I offer you a 1934 watercolour of Portrush, County Antrim, Northern Ireland, by my father, Jack Logan. He was 19 years old at the time and he died a very untimely death in 1952. I was ten years old. This painting means so much to me.
My father was a native of Portrush and a self-taught artist. In this work he captures the character of a seaside town and working port of the 1930s and 1940s, when my own memories of Portrush began to develop. In this work I can see the town’s characters, Johnny Logan (my grandfather), Davy Wilson, Spud Fleming, and Bobby McMullan standing at the “harbour head.” They’d have been discussing such matters as the decline in the skate (a type of ray) population, the fact that the County Down fishing boats were spending more time in County Antrim waters, and so on…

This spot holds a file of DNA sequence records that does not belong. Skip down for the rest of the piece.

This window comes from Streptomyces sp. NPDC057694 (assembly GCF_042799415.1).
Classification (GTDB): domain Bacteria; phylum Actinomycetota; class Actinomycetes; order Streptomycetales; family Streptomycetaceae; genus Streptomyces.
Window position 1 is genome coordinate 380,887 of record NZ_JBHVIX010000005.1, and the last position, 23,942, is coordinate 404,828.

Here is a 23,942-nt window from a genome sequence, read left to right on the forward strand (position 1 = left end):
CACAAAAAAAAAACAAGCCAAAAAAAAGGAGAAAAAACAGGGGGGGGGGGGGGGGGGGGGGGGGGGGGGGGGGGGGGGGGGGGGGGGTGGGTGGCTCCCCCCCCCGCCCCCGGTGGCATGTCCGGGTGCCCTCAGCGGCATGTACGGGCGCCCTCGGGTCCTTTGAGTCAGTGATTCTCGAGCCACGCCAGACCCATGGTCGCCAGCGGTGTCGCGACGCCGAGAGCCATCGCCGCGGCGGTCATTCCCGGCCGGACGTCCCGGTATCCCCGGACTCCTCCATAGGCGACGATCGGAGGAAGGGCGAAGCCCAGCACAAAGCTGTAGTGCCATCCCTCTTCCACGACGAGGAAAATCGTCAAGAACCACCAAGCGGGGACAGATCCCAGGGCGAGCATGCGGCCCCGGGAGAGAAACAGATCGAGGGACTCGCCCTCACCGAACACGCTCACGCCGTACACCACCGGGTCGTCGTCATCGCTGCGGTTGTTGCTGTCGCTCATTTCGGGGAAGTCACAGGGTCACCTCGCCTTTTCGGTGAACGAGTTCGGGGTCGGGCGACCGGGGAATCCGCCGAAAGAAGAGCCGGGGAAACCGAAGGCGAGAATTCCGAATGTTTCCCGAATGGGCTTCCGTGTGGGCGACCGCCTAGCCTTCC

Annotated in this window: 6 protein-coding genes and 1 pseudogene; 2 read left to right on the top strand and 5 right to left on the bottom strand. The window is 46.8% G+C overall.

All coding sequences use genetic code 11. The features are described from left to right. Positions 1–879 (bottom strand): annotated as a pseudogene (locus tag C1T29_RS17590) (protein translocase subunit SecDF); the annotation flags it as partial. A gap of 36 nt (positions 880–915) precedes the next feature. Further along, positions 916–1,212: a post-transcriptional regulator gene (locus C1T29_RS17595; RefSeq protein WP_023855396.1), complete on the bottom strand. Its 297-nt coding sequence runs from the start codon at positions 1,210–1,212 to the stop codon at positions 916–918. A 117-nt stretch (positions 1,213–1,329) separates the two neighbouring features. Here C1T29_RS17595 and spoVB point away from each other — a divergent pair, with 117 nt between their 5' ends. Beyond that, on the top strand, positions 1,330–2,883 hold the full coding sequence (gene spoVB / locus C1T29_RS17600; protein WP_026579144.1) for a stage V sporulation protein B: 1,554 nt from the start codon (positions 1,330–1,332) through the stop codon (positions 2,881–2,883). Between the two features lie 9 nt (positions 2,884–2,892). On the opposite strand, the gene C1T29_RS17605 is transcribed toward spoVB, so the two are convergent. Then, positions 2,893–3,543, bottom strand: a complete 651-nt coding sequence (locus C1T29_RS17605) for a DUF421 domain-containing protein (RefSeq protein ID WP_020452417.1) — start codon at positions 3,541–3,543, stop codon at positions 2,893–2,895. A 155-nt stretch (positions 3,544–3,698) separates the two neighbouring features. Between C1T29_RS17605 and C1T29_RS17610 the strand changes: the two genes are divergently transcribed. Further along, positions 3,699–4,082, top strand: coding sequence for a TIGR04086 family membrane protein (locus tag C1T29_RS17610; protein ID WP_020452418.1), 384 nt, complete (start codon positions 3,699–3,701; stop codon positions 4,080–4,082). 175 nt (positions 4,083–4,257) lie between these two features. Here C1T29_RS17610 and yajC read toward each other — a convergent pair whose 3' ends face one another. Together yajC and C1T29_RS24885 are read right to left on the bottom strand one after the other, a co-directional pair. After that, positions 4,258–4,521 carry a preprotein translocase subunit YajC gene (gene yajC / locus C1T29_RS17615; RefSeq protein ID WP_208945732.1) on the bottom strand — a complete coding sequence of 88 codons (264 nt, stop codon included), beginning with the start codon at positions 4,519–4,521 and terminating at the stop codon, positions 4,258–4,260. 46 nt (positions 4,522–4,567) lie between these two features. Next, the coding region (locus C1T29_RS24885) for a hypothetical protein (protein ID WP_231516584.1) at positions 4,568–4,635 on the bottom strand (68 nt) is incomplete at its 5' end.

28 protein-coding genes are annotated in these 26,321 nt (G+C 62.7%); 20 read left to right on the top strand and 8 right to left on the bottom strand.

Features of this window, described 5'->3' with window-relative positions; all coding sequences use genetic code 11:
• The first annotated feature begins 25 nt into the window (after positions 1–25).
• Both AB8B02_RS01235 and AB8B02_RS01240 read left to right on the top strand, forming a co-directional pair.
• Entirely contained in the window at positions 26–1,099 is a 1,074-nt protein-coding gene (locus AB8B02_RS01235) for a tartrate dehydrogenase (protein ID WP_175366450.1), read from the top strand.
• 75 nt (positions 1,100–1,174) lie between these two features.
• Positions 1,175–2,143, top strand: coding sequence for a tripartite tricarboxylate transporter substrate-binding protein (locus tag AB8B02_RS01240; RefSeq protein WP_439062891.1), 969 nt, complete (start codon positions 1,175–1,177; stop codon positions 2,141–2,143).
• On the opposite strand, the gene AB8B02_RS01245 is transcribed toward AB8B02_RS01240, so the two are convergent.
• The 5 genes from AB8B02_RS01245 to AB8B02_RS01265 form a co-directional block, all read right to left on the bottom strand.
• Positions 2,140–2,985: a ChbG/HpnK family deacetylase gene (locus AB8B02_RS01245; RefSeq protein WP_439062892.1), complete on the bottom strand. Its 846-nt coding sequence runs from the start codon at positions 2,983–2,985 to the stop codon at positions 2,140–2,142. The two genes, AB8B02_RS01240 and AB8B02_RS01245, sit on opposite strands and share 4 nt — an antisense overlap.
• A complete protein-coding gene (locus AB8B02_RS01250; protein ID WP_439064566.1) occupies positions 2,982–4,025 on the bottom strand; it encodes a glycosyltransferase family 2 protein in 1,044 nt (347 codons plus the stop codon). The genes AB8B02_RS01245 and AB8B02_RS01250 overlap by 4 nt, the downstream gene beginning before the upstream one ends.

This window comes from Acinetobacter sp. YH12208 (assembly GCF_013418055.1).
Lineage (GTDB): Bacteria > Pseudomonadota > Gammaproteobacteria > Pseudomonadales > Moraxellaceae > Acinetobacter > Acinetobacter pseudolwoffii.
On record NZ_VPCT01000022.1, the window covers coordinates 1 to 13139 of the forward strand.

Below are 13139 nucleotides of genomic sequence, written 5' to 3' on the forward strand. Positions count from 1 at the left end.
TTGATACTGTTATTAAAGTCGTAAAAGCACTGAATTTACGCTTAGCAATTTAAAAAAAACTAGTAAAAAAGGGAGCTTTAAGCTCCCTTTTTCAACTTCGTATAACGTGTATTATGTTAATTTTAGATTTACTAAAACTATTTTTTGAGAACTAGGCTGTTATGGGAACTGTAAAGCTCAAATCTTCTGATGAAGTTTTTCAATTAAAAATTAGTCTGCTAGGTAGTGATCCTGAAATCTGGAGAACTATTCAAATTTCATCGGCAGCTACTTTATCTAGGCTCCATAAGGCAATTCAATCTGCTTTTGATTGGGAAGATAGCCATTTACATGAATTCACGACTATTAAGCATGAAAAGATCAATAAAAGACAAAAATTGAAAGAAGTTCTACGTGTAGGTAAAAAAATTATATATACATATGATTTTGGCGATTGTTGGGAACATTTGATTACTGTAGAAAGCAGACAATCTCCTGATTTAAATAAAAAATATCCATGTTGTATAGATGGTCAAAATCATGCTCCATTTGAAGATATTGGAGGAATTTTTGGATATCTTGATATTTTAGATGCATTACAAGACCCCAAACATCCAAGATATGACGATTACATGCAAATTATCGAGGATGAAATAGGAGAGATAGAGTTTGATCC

My father’s painting developed over the years in terms of range of themes where the city of Derry/Londonderry and County Donegal became as popular as Portrush. My father’s painting style became much more bold and adventurous. He captured a typical Irish sky with apparent simplicity, but with remarkable accuracy.
Portrush remains a place apart, a place to which I resort when my spirits need raising. My father, Jack Logan, was, to quote a recently deceased Portrush friend, “a remarkably skilled and popular person,” and one whom I wish I had known better.
– John Logan